What's The Point
Helping your child recognize shapes and how they relate to one another by flipping and rotating them is key to developing the spatial reasoning skills necessary for doing geometry later on. Your child uses these skills everyday – for example, when she determines if a shoe goes on the left or right foot and then positions it so it goes on correctly.
– Help the Cat in the Hat tunnel deep underground to deliver invitations for the annual Meerkat Jubilee.
This Activity Will Help Your Child
- Learn spatial reasoning skills
- Rosie’s Walk
by Pat Hutchins
- We’re Going on a Bear Hunt
by Michael Rosen
How Do I Do It?
- Oh dear! The Cat has become separated from his friends Thing One and Thing Two. Ask your child to help them get back together.
- Print out the picture of the Cat separated from Thing One and Thing Two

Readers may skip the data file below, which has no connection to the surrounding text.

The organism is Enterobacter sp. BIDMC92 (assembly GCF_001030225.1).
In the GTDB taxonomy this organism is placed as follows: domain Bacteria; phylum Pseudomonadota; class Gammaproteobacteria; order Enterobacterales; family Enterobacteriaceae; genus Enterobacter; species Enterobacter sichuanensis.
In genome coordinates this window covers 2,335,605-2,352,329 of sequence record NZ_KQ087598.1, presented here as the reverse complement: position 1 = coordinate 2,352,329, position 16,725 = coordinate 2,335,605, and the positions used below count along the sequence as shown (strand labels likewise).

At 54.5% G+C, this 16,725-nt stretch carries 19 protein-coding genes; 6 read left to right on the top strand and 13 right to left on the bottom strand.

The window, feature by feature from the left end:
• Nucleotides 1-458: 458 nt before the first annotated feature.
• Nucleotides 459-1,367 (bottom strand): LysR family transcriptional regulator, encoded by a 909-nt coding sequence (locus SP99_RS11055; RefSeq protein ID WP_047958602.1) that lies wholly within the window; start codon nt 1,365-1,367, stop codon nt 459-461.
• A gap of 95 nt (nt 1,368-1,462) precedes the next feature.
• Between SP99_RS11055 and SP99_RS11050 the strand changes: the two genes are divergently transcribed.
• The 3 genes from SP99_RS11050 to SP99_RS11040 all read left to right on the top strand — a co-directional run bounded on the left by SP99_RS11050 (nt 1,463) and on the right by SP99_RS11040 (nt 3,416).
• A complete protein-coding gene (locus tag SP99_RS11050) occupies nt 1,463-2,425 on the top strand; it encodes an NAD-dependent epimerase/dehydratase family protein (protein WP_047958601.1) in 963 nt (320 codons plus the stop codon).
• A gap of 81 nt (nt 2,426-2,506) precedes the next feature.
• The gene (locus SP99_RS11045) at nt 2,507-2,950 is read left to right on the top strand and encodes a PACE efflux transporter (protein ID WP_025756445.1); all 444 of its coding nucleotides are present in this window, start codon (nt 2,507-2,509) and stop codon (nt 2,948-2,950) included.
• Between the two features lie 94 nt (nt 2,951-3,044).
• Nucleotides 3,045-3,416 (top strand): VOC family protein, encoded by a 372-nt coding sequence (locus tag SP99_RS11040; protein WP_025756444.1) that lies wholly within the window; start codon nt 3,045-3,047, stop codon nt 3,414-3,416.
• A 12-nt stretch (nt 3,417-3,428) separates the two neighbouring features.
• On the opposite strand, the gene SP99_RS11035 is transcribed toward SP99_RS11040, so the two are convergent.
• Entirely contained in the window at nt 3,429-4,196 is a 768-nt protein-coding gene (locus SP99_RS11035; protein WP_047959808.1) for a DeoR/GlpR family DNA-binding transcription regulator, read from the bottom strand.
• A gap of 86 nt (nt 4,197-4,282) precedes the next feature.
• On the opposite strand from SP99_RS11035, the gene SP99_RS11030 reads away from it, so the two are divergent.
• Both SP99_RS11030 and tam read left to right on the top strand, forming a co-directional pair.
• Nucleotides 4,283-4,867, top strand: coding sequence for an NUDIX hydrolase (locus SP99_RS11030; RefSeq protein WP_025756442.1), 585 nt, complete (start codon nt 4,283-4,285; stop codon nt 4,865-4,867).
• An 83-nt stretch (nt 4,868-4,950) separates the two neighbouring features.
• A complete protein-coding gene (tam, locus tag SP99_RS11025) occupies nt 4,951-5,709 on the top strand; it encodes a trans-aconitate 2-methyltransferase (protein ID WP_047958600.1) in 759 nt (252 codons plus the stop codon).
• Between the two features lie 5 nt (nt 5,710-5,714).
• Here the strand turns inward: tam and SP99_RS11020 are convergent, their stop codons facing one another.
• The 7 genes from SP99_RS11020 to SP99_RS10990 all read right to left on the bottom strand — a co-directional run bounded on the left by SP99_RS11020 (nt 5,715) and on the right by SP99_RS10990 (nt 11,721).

- Use a marker or crayon to draw a loose, curvy line between the Cat in one corner and his friends in the other. The wavy line should be done in a way that your child can easily follow it with pieces of pasta.
- Give your child a handful of dried rigatoni pasta and ask her to line the pieces up end-to-end so they follow the curvy path you drew. Before she puts down each piece, tell her to look carefully at the path and decide if she needs a straight piece, a piece that curves right, or a piece that curves left.
- When she finishes building the pasta path, praise her and say, “Great job! Now the Cat can follow your pasta path get back together with Thing One and Thing Two!”
Take It Further
Make a pasta face. Create a circle out of the pasta pieces, and then use other pieces for the eyes, nose, ears, and mouth. Ask your child if her pasta person is happy or sad.